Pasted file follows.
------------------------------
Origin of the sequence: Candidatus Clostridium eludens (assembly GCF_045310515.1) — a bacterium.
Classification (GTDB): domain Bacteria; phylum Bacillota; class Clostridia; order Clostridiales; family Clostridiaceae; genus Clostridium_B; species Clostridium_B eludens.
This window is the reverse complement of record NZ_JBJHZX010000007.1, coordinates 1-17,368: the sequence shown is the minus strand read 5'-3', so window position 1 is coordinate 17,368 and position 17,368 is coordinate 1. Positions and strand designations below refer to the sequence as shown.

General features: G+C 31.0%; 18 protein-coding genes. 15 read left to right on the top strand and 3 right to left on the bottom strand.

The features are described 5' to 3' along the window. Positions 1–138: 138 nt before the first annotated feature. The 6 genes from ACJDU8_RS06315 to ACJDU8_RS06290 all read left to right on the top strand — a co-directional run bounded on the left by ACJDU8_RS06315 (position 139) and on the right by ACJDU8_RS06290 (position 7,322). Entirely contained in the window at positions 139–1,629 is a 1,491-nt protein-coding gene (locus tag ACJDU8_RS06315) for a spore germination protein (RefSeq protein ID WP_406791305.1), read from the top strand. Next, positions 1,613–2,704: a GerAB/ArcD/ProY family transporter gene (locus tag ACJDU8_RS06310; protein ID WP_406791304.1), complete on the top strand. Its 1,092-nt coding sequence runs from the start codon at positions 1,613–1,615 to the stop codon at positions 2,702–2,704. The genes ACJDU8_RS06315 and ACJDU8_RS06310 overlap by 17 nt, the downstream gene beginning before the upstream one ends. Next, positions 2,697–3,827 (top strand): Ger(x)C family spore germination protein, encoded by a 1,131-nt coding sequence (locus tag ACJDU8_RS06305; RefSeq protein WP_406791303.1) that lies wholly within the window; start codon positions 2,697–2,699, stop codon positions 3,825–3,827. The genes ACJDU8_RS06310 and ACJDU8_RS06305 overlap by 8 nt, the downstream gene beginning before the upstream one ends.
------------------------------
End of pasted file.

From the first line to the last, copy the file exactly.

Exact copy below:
Origin of the sequence: Candidatus Clostridium eludens (assembly GCF_045310515.1) — a bacterium.
Classification (GTDB): domain Bacteria; phylum Bacillota; class Clostridia; order Clostridiales; family Clostridiaceae; genus Clostridium_B; species Clostridium_B eludens.
This window is the reverse complement of record NZ_JBJHZX010000007.1, coordinates 1-17,368: the sequence shown is the minus strand read 5'-3', so window position 1 is coordinate 17,368 and position 17,368 is coordinate 1. Positions and strand designations below refer to the sequence as shown.

General features: G+C 31.0%; 18 protein-coding genes. 15 read left to right on the top strand and 3 right to left on the bottom strand.

The features are described 5' to 3' along the window. Positions 1–138: 138 nt before the first annotated feature. The 6 genes from ACJDU8_RS06315 to ACJDU8_RS06290 all read left to right on the top strand — a co-directional run bounded on the left by ACJDU8_RS06315 (position 139) and on the right by ACJDU8_RS06290 (position 7,322). Entirely contained in the window at positions 139–1,629 is a 1,491-nt protein-coding gene (locus tag ACJDU8_RS06315) for a spore germination protein (RefSeq protein ID WP_406791305.1), read from the top strand. Next, positions 1,613–2,704: a GerAB/ArcD/ProY family transporter gene (locus tag ACJDU8_RS06310; protein ID WP_406791304.1), complete on the top strand. Its 1,092-nt coding sequence runs from the start codon at positions 1,613–1,615 to the stop codon at positions 2,702–2,704. The genes ACJDU8_RS06315 and ACJDU8_RS06310 overlap by 17 nt, the downstream gene beginning before the upstream one ends. Next, positions 2,697–3,827 (top strand): Ger(x)C family spore germination protein, encoded by a 1,131-nt coding sequence (locus tag ACJDU8_RS06305; RefSeq protein WP_406791303.1) that lies wholly within the window; start codon positions 2,697–2,699, stop codon positions 3,825–3,827. The genes ACJDU8_RS06310 and ACJDU8_RS06305 overlap by 8 nt, the downstream gene beginning before the upstream one ends.